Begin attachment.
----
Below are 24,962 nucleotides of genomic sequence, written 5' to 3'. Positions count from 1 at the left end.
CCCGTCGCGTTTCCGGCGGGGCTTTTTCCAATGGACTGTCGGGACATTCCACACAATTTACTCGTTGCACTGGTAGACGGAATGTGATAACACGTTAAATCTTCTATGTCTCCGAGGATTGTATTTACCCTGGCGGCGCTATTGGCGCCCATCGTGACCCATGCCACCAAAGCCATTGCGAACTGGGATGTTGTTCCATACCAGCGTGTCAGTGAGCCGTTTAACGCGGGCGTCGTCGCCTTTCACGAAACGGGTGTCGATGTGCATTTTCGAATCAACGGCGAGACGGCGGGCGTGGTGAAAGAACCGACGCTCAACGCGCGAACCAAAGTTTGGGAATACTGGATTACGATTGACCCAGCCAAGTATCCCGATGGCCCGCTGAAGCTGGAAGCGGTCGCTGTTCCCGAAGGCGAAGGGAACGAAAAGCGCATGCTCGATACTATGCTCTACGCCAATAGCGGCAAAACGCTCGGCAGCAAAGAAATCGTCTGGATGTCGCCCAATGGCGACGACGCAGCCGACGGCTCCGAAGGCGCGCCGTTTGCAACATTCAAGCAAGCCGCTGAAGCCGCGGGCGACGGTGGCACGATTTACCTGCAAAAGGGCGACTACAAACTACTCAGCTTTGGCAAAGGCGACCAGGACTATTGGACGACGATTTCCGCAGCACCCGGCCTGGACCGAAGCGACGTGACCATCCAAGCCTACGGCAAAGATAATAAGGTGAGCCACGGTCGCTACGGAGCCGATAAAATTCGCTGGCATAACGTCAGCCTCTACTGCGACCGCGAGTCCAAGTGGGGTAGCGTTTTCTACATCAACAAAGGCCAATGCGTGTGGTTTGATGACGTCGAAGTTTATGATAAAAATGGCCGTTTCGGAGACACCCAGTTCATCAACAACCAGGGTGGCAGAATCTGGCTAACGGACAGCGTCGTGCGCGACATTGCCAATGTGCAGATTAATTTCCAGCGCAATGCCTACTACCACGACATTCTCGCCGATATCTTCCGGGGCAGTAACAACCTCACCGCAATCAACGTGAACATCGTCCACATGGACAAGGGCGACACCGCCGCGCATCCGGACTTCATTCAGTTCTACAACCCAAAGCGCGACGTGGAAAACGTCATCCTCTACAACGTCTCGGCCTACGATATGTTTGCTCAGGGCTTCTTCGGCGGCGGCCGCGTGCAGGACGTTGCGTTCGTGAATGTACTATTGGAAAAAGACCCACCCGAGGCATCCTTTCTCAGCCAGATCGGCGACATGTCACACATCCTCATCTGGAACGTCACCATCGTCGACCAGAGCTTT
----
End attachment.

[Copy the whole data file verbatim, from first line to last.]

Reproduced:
Below are 24,962 nucleotides of genomic sequence, written 5' to 3'. Positions count from 1 at the left end.
CCCGTCGCGTTTCCGGCGGGGCTTTTTCCAATGGACTGTCGGGACATTCCACACAATTTACTCGTTGCACTGGTAGACGGAATGTGATAACACGTTAAATCTTCTATGTCTCCGAGGATTGTATTTACCCTGGCGGCGCTATTGGCGCCCATCGTGACCCATGCCACCAAAGCCATTGCGAACTGGGATGTTGTTCCATACCAGCGTGTCAGTGAGCCGTTTAACGCGGGCGTCGTCGCCTTTCACGAAACGGGTGTCGATGTGCATTTTCGAATCAACGGCGAGACGGCGGGCGTGGTGAAAGAACCGACGCTCAACGCGCGAACCAAAGTTTGGGAATACTGGATTACGATTGACCCAGCCAAGTATCCCGATGGCCCGCTGAAGCTGGAAGCGGTCGCTGTTCCCGAAGGCGAAGGGAACGAAAAGCGCATGCTCGATACTATGCTCTACGCCAATAGCGGCAAAACGCTCGGCAGCAAAGAAATCGTCTGGATGTCGCCCAATGGCGACGACGCAGCCGACGGCTCCGAAGGCGCGCCGTTTGCAACATTCAAGCAAGCCGCTGAAGCCGCGGGCGACGGTGGCACGATTTACCTGCAAAAGGGCGACTACAAACTACTCAGCTTTGGCAAAGGCGACCAGGACTATTGGACGACGATTTCCGCAGCACCCGGCCTGGACCGAAGCGACGTGACCATCCAAGCCTACGGCAAAGATAATAAGGTGAGCCACGGTCGCTACGGAGCCGATAAAATTCGCTGGCATAACGTCAGCCTCTACTGCGACCGCGAGTCCAAGTGGGGTAGCGTTTTCTACATCAACAAAGGCCAATGCGTGTGGTTTGATGACGTCGAAGTTTATGATAAAAATGGCCGTTTCGGAGACACCCAGTTCATCAACAACCAGGGTGGCAGAATCTGGCTAACGGACAGCGTCGTGCGCGACATTGCCAATGTGCAGATTAATTTCCAGCGCAATGCCTACTACCACGACATTCTCGCCGATATCTTCCGGGGCAGTAACAACCTCACCGCAATCAACGTGAACATCGTCCACATGGACAAGGGCGACACCGCCGCGCATCCGGACTTCATTCAGTTCTACAACCCAAAGCGCGACGTGGAAAACGTCATCCTCTACAACGTCTCGGCCTACGATATGTTTGCTCAGGGCTTCTTCGGCGGCGGCCGCGTGCAGGACGTTGCGTTCGTGAATGTACTATTGGAAAAAGACCCACCCGAGGCATCCTTTCTCAGCCAGATCGGCGACATGTCACACATCCTCATCTGGAACGTCACCATCGTCGACCAGAGCTTT